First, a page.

breaking broody momma from brood

Discussion in 'Raising Baby Chicks' started by kristip, Apr 19, 2012.

  1. kristip

    kristip Chillin' With My Peeps

    Jul 29, 2010
    New Glarus
    I have a silkie that hatched a few random eggs for me 3 weeks ago. We would love to transition those 2 chicks that made it with our other chicks that are a couple days older. Momma of course is attached to those babies. Do I wait and let her break the brood and get bored or what will happen if i move the babies? Any advise is great.
  2. kristip

    kristip Chillin' With My Peeps

    Jul 29, 2010
    New Glarus
  3. sumi

    sumi Égalité Staff Member

    Jun 28, 2011
    Rep of Ireland
    Bump, I like that [​IMG]
    You could put mom and chicks with the other chicks and see if she'll adopt them. Otherwise leave them with her. My hens usually wean the chicks when they are about 6 weeks old. To separate them now would be cruel... When she weaned them you can put the chicks together and let them grow up together. But see if she'll adopt them.
  4. jak2002003

    jak2002003 Overrun With Chickens

    Oct 24, 2009
    Why do you want to remove them?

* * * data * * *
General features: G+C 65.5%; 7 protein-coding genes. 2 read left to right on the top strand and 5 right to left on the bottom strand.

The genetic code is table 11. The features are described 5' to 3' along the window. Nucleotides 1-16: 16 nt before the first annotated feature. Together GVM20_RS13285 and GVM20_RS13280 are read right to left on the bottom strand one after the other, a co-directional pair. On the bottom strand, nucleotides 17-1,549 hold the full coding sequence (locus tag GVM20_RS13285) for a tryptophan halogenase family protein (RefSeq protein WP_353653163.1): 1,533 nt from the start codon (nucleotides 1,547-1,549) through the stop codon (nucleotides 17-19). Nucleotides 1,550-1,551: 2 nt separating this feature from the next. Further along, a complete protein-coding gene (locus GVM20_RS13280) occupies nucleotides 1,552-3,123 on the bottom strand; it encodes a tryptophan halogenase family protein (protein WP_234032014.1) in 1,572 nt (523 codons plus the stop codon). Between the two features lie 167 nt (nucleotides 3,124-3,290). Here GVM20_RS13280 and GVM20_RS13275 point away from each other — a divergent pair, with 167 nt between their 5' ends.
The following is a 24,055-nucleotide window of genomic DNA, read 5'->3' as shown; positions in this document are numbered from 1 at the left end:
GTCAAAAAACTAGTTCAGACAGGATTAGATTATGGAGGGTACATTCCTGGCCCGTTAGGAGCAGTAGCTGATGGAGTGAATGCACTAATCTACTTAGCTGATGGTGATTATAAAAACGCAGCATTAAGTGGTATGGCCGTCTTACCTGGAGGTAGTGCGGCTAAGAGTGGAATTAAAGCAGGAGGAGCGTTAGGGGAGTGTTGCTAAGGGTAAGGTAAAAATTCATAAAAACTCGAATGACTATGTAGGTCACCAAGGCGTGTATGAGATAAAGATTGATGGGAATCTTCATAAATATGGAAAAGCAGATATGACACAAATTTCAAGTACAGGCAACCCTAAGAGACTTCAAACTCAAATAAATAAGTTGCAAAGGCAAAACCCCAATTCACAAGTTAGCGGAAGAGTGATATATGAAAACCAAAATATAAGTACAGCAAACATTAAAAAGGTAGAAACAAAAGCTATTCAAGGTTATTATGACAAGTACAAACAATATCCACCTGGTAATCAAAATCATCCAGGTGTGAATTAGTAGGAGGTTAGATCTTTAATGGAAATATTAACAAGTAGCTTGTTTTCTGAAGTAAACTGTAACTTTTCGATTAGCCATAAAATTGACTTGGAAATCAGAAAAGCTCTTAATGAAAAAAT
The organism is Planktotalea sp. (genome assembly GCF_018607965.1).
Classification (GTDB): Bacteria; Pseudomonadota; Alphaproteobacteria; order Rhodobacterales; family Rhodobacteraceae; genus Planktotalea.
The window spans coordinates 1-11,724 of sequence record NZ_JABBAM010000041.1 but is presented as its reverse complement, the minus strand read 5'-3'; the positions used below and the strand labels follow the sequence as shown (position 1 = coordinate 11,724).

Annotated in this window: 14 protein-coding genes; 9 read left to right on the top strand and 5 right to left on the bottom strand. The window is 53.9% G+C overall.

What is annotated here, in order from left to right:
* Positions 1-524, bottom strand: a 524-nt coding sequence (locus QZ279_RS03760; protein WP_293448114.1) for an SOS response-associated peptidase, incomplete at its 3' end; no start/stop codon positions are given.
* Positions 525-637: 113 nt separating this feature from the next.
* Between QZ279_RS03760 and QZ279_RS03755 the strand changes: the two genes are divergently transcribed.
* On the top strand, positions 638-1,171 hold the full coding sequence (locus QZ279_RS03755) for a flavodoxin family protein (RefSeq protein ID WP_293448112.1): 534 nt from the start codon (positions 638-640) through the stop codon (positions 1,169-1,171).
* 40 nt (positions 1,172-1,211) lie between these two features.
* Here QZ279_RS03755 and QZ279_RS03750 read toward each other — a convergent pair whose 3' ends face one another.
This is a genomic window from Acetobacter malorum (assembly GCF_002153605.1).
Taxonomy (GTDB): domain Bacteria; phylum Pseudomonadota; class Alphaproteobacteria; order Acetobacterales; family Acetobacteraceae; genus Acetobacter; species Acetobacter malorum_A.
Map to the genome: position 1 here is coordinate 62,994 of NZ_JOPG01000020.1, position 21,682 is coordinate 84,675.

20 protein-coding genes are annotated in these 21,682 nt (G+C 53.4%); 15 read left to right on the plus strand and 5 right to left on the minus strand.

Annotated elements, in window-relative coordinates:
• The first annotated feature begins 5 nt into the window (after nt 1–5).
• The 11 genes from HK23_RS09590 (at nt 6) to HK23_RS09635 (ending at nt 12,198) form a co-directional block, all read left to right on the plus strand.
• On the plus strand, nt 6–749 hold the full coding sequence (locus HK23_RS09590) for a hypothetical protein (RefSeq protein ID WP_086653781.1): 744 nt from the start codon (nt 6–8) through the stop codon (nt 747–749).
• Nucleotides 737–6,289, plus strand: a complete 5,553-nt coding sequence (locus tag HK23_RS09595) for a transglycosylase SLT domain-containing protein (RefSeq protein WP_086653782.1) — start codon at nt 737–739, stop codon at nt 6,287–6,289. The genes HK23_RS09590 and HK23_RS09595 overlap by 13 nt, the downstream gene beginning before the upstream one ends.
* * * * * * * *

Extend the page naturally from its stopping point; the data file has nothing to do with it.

Silkie hens are very good mothers. If you leave them with her you can let her do all the work! When the chicks get older they gradually become more independent until they are self sufficient at about 7 or 8 weeks old. Then mum will start to lay eggs again.

    The bid advantage of leaving the chicks with her is that they will integrate easily with the flock. It can be difficult to add older pullets to adult birds without fighting.

    Good luck...let us know what you do.
  5. hhconley

    hhconley New Egg

    Apr 17, 2011
    We let our Buff Orpington hatch some eggs. This is the first time we have let a hen do this. We thought it would be a neat experience and it has been wonderful. What if you usually hand raise them so that they are more friendly and like to be handled? How will they be if we let Dijon raise them until they are weaned? Just wondering.....[​IMG] Thanks!

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